In our study, the association between late first and last meals and a higher overall CVD risk was stronger in women than in men. These differences could be linked to sexual dimorphisms in the anatomy and physiology of the circadian system47,48,49. Furthermore, this is similar to what has been reported in terms of circadian disruption due to night shift work and cardiovascular diseases50. In line with these results, late-night eating has been associated with arterial stiffness12 and metabolic syndrome in women but not in men13. Additionally, a higher proportion of calories consumed in the evening has been also linked with increased levels of C-Reactive protein51, and with increased BMI, waist circumference and blood pressure in women52.

The potential of time-restricted eating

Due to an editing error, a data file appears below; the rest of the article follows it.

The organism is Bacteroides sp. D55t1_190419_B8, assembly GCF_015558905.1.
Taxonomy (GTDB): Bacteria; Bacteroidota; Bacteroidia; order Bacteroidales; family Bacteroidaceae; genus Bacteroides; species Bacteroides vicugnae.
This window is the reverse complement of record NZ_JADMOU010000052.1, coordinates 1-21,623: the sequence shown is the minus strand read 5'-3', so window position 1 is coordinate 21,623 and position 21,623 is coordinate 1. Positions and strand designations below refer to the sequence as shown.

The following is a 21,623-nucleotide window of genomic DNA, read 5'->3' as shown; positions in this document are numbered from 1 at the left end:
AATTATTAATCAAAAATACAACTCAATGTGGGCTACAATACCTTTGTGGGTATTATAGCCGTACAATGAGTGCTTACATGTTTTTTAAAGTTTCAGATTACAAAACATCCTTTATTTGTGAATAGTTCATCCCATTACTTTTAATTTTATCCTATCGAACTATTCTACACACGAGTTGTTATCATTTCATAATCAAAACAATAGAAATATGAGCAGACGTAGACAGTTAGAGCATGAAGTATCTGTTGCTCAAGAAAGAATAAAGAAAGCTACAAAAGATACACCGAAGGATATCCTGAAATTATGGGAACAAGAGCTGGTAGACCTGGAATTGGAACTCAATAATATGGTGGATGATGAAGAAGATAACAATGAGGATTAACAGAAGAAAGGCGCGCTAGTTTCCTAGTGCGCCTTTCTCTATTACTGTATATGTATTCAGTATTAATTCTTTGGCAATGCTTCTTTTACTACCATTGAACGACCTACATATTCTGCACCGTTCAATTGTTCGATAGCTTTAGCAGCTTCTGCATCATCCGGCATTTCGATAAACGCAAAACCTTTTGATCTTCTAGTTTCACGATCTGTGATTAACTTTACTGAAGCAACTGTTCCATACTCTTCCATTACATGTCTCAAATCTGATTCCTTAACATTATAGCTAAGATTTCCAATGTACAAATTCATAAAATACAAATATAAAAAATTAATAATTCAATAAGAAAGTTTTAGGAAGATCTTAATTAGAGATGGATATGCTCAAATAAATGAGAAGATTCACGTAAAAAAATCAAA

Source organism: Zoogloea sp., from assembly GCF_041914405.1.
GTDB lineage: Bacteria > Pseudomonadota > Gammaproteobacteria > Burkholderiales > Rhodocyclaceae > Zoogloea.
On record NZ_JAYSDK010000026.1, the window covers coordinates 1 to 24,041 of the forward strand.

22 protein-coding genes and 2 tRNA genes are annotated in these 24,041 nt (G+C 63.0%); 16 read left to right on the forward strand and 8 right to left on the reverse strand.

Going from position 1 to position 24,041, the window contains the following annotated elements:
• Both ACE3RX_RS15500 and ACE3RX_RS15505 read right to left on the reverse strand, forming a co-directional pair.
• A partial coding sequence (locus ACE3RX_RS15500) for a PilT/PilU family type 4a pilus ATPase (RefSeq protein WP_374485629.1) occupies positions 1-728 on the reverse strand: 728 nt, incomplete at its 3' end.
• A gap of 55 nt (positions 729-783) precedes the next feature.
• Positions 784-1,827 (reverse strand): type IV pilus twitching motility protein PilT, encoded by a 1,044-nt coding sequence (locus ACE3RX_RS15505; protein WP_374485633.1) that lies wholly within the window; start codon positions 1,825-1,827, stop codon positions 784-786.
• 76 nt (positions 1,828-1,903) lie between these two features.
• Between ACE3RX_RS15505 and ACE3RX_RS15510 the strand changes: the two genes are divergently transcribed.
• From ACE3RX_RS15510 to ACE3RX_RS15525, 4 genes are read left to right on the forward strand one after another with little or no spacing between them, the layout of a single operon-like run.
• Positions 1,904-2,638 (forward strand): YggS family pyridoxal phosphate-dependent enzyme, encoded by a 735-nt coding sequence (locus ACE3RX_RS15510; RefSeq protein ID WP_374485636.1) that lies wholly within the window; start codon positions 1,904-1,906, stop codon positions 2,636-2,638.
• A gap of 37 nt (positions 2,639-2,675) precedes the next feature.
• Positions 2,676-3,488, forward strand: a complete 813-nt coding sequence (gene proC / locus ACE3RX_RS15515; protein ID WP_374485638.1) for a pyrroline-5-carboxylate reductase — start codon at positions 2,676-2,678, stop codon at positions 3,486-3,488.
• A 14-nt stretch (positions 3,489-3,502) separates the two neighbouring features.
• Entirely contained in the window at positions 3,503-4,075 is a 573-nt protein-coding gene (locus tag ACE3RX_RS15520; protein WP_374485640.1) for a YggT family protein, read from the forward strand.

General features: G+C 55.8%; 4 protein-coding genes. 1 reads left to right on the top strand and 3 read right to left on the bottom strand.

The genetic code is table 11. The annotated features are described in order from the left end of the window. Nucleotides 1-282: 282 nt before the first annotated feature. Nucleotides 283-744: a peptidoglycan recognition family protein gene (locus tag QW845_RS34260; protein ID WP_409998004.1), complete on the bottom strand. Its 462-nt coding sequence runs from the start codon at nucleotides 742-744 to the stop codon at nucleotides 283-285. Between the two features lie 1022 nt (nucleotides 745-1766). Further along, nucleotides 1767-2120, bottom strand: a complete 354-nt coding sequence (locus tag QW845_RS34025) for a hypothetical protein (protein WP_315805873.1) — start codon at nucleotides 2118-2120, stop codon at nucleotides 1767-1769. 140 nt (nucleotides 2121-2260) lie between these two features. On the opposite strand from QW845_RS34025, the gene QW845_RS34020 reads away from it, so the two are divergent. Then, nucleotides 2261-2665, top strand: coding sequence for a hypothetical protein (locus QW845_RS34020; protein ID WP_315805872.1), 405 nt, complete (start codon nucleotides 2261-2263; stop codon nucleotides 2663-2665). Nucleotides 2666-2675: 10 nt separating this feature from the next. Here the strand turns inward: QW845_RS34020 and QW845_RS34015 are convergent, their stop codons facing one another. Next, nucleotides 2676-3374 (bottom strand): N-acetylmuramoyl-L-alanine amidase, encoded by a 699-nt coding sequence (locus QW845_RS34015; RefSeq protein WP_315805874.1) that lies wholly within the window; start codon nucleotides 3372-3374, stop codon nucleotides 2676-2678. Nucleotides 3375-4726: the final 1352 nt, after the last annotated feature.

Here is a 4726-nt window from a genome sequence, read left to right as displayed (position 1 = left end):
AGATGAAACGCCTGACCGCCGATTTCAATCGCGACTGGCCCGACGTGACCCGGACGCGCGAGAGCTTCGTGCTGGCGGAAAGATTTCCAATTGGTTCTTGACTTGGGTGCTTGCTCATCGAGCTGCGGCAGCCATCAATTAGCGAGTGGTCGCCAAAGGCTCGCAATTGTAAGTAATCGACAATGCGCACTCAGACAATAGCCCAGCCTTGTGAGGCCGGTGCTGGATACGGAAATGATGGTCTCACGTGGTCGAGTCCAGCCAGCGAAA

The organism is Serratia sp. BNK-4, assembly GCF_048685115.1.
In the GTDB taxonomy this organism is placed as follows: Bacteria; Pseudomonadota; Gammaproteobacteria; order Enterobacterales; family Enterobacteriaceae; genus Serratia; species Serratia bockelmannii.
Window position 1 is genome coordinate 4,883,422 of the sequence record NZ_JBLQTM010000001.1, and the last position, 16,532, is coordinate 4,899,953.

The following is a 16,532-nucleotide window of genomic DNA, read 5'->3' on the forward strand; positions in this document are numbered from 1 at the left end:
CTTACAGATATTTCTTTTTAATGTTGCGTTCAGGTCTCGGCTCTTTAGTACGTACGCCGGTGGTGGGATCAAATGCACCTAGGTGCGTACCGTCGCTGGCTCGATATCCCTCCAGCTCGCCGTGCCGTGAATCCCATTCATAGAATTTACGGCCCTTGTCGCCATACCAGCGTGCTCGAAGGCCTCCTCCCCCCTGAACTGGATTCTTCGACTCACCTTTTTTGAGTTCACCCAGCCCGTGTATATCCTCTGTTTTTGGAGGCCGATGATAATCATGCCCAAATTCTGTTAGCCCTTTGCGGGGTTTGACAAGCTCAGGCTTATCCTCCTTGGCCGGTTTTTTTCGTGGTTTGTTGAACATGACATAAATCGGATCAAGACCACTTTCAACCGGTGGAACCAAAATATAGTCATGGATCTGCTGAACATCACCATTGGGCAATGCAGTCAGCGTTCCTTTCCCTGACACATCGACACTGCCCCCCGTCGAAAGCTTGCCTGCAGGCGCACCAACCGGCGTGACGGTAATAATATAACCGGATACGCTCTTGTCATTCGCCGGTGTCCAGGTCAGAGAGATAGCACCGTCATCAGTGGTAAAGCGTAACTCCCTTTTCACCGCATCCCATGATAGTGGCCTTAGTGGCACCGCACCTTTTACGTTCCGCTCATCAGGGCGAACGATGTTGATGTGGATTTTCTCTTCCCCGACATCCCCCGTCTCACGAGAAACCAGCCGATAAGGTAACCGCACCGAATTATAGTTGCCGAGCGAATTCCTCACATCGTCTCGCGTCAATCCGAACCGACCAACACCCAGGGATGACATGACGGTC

We found an inverse association between nighttime fasting duration and the risk of cerebrovascular diseases. Our results on nighttime fasting duration are in line with the growing body of evidence on TRE and its positive impact on markers of cardiometabolic health in humans such as reduced blood pressure, increased insulin sensitivity and reduced body weight19,20,21. There are also studies in animal models that suggest that restricting feeding to the active phase could prevent obesity and metabolic disturbances17,18. However, there are also discordant results; two observational studies reported an association between a longer nighttime fasting duration and higher prevalence of cardiometabolic risk factors15,16. These models investigating fasting duration were not adjusted for the time of the first meal, something that might be confounding these results. On the other hand, two short-term clinical trials (12-52 weeks) have shown no benefits for TRE on weight loss in participants with overweight and obesity25,53. Similarly, a randomised crossover trial in 30 subjects with overweight or obesity, showed that a morning-loaded energy intake diet had no benefit on weight loss compared with an evening loaded diet54.